Another open question is whether Wegelin will give up the names of its US account holders? It is likely that the IRS already has those names, following the trail from UBS. Further, it is likely that the IRS has the names, otherwise DOJ would not have had sufficient evidence for criminal prosecution against Wegelin itself, and its bankers. Of the approximately fifty criminal cases for offshore tax fraud brought by DOJ against US taxpayers in recent years, only one has thus far involved accounts at Wegelin (and in that case, the US owner of the Wegelin account was convicted). By comparison, thirty four such cases have involved UBS accounts. It is almost certainly just a matter of time before DOJ files additional criminal cases involving Wegelin accounts. Additional incriminating information against Wegelin was obtained via information provided to the IRS by the thousands of US taxpayer participating in the three offshore voluntary disclosure programs that the IRS has offered since 2009.
There are lessons to be learned from Wegelin’s prosecution and downfall, and the first might be labeled a matter of hubris. In the summer of 2009, following UBS’ settlement with DOJ and agreement to reveal the identities of 4,500 Americans with undeclared UBS accounts, Wegelin managing partner Konrad Hummler published a “commentary” titled “Farewell America” (Wegelin & Co. Investment Commentary No. 265; August 24, 2009), a scathing attack on the United States, its politics, morality, fiscal and tax policy, which ultimately compared the US economic system to Madoff’s Ponzi scheme. Among the accusations, that the US “causes regular crises in the global financial system” and displays “breathtaking moral duplicity in maintaining enormous offshore tax havens in Delaware, Florida and others of its states.” (The full commentary is available here). This was a blatant, angry reaction to DOJ’s success in bringing UBS to its knees, breaking Swiss banking secrecy and extracting the identities of thousands of Americans with UBS accounts.
Beyond that reaction, Wegelin’s hubris was that it actively solicited UBS account holders and offered the very same non-compliant banking services and tax evasion strategies and tactics that brought the IRS and DOJ against UBS in the first place. Moreover, while knowingly offering these services, Wegelin boasted of its non-vulnerability because, unlike UBS, it did not have a US presence. Thus, whereas UBS bankers had been charged with promoting tax non-compliance by visiting the US and courting wealthy Americans at art shows and elsewhere, and then running back to Switzerland and hiding behind Swiss banking confidentiality laws, Wegelin bankers never had to come to the US to promote. The absence of US branches supposedly made Wegelin impervious to US legal action.
Thus, one conclusion is that even if a foreign bank lacks a US presence, it is still vulnerable to US prosecution and seizure of assets. UBS settled with the US (and Credit Suisse appears to be poised to settle) because of its substantial footprint subject to US jurisdiction: branches in the US, assets in the US, employees in the US and a lucrative US banking license. US assets, such as Wegelin’s correspondent account, can be seized by a US court. Wegelin’s boasting of supposed non-vulnerability because of no US presence failed to take into consideration two things: (1) it was offering the very same tax fraud services as UBS, fully aware that UBS was under criminal investigation for those very services, and (2) it had a correspondent account located in the US (at UBS, coincidentally?).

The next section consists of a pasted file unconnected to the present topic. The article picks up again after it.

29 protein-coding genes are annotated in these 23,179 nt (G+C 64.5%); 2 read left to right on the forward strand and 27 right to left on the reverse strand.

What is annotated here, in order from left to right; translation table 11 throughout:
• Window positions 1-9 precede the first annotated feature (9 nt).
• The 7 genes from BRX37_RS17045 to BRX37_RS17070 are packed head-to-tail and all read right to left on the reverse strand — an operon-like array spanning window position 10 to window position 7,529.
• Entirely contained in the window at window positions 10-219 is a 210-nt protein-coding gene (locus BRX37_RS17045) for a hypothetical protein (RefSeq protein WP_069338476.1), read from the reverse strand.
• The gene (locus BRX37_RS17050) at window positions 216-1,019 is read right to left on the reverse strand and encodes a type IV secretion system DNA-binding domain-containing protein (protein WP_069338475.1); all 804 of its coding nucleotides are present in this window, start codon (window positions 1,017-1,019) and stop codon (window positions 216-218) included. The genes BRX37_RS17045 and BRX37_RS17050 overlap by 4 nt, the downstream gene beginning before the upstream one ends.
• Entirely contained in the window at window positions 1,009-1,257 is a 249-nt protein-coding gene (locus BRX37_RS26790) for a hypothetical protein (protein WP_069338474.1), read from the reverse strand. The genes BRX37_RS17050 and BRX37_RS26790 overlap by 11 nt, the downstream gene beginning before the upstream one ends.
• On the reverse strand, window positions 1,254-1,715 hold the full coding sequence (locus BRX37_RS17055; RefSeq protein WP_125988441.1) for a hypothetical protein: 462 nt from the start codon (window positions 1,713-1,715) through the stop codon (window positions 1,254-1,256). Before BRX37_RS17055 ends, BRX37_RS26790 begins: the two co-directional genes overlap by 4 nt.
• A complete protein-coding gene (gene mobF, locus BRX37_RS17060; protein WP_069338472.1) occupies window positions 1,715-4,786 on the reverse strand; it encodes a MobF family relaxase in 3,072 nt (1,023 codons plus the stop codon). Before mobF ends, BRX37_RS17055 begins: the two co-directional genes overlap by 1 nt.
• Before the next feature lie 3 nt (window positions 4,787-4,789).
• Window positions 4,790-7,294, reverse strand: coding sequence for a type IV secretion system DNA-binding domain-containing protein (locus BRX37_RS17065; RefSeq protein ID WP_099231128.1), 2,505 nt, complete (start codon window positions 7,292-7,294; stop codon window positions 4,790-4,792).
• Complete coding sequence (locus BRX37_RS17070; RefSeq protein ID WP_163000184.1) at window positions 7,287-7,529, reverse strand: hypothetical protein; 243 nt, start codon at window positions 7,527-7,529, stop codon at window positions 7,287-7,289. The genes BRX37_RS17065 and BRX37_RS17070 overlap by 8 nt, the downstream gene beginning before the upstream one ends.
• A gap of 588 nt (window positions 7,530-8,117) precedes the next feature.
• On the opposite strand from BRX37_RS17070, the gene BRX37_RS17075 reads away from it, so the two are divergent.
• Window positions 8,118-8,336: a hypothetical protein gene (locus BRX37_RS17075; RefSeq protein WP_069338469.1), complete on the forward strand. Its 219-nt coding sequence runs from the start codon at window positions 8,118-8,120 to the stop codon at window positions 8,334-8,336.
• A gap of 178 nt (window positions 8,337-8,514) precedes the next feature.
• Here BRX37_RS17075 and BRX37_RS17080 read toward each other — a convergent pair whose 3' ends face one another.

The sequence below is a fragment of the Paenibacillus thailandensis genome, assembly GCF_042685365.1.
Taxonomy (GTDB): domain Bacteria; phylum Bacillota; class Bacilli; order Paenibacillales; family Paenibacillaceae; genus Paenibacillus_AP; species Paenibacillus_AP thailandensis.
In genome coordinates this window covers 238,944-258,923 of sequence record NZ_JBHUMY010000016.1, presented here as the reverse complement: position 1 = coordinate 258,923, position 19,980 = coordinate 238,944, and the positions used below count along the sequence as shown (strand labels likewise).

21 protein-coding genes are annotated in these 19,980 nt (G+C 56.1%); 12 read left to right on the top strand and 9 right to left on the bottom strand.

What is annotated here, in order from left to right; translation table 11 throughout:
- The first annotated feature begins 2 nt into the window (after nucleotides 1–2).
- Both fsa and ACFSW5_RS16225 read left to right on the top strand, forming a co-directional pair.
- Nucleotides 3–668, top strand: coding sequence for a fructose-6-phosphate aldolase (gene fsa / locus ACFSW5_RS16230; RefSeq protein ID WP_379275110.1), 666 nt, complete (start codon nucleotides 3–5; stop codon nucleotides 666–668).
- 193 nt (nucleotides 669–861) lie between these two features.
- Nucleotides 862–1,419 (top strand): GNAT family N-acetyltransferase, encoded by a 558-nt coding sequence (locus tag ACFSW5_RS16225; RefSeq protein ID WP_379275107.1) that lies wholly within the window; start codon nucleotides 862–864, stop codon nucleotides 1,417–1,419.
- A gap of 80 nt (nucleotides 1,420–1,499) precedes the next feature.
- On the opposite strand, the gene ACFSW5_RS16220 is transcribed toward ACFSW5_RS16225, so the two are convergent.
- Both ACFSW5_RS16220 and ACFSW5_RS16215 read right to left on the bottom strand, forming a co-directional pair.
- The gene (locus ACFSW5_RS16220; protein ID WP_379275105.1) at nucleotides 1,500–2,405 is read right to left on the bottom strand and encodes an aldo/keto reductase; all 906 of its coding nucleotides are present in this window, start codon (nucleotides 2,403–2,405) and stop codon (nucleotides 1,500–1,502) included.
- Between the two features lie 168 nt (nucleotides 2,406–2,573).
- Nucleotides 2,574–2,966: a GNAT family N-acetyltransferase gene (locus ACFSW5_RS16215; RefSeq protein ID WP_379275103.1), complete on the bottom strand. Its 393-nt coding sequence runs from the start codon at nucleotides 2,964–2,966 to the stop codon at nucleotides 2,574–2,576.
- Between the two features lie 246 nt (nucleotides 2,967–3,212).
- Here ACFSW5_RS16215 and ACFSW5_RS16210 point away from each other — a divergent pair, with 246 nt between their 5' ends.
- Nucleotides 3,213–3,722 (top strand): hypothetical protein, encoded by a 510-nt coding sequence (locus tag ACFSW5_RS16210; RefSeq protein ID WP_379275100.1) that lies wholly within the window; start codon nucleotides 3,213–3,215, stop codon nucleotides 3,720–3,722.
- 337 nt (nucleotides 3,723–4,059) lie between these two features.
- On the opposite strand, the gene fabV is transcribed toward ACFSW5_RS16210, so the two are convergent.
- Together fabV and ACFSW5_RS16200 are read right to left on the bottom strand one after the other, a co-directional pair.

The seizure of $16.2 million from Wegelin’s correspondent account is a small sum by international banking standards, but this could have far-reaching effects. For instance, there are many banks that do not have a US presence, but in order to transact in international banking and finance, need access to correspondent accounts in the US The Wegelin events may cause foreign banks to consider pulling their correspondent accounts out of US banks and utilize correspondent accounts in London, for example. This could have implications for any US counterparties to an international transaction, perhaps causing delays and requiring many steps to transact around the absence of a US correspondent account.
Moreover, the seizure of Wegelin’s correspondent account, in combination with the new requirements applicable to foreign banks under the Foreign Account Tax Compliance Act (FATCA), including 30% withholding on US investment income for non-compliant banks, may cause foreign banks to consider whether they should leave the US entirely. The US has now demonstrated that it has tremendous leverage over the entire world banking system: virtually every bank invests its reserves in US treasuries and other safe US bonds, thereby earning US investment income, and virtually every foreign bank has a correspondent account with one or more US banks.1
The Wegelin matter also demonstrates that the US has more leverage in the four year old offensive against offshore banking secrecy, that unless the Swiss banks deliver what DOJ wants (i.e., the names of Americans with non-compliant accounts), the US can cripple the Swiss banking system and severely affect the Swiss economy. This is exactly why UBS caved to the US in 2009. For UBS to not have revealed the secret accounts would have resulted in US retaliatory action, with significant negative consequences not only to UBS, but to the Swiss nation and economy. Thus, large banks like UBS and Credit Suisse, with assets in the US, are clearly vulnerable to US legal action. Now, after the Wegelin matter, it is clear that small banks, even those without a US presence, are also vulnerable. And US clients with non-compliant accounts at any foreign bank continue to be exposed to discovery and prosecution, and must consider becoming tax compliant.